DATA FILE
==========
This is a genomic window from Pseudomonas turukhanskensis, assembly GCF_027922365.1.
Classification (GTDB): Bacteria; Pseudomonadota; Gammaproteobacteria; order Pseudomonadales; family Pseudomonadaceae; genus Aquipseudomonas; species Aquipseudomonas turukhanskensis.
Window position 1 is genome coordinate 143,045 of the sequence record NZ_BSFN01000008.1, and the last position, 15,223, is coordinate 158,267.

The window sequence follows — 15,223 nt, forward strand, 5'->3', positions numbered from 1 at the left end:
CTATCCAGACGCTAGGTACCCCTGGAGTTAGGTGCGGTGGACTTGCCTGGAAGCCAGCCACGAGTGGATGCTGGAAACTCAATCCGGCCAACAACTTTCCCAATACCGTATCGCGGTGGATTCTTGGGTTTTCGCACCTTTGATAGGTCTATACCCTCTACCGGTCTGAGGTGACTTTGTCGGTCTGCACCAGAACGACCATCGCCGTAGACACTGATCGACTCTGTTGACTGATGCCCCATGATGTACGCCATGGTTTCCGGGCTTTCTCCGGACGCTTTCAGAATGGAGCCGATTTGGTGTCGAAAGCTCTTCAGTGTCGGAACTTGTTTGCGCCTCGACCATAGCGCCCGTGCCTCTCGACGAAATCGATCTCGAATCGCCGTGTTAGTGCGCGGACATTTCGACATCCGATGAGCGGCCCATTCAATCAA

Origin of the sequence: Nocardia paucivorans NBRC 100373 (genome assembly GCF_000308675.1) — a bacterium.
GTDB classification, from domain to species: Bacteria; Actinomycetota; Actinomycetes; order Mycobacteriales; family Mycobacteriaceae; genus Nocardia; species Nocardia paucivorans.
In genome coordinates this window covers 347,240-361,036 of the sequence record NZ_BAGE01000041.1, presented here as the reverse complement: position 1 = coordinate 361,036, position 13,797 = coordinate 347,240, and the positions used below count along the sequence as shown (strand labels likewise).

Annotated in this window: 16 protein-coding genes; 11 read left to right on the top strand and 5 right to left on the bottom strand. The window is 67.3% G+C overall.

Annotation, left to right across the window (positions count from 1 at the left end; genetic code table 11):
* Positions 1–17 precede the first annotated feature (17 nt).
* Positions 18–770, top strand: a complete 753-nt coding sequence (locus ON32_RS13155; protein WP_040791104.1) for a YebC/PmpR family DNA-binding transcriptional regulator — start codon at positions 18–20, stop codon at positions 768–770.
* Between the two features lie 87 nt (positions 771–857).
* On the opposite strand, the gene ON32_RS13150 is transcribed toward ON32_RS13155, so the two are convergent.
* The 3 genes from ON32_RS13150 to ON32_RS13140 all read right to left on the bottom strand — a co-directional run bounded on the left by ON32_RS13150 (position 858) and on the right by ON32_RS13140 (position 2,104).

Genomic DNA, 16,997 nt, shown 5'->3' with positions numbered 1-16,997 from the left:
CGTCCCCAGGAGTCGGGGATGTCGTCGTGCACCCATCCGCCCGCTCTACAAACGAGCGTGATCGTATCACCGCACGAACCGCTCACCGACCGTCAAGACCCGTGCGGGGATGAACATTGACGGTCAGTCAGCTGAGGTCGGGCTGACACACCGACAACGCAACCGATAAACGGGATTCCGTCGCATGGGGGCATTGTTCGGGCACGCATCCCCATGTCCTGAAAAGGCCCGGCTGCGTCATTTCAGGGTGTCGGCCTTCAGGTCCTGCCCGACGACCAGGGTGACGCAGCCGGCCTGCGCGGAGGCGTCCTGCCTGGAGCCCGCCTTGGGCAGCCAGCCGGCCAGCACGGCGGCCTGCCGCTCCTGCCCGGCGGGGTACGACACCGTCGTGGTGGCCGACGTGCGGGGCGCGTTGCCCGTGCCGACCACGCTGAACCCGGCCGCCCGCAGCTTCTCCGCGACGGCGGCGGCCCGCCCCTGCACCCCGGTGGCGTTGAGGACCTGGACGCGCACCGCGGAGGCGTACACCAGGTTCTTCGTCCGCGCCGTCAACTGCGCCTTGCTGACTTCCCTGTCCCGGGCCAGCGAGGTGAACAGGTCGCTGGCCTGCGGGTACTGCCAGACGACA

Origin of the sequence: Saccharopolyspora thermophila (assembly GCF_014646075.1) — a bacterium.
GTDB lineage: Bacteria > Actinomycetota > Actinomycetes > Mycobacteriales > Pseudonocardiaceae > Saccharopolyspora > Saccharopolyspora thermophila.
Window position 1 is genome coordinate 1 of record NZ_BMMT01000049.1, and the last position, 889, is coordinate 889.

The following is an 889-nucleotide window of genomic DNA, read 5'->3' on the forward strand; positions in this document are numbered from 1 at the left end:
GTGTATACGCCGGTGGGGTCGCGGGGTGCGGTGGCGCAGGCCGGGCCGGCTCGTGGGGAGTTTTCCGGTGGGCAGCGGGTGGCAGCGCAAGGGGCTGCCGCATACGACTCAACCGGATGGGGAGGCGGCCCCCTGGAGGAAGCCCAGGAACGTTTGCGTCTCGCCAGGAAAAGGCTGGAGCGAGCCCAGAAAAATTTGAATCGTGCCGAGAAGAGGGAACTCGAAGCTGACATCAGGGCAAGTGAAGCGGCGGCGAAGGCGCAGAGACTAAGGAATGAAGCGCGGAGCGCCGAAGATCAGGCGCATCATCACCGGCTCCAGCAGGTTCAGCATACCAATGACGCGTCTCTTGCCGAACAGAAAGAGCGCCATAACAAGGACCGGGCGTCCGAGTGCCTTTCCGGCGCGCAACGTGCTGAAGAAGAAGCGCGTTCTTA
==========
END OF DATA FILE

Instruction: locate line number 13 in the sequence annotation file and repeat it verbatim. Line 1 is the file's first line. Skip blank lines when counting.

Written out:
* Between the two features lie 87 nt (positions 771–857).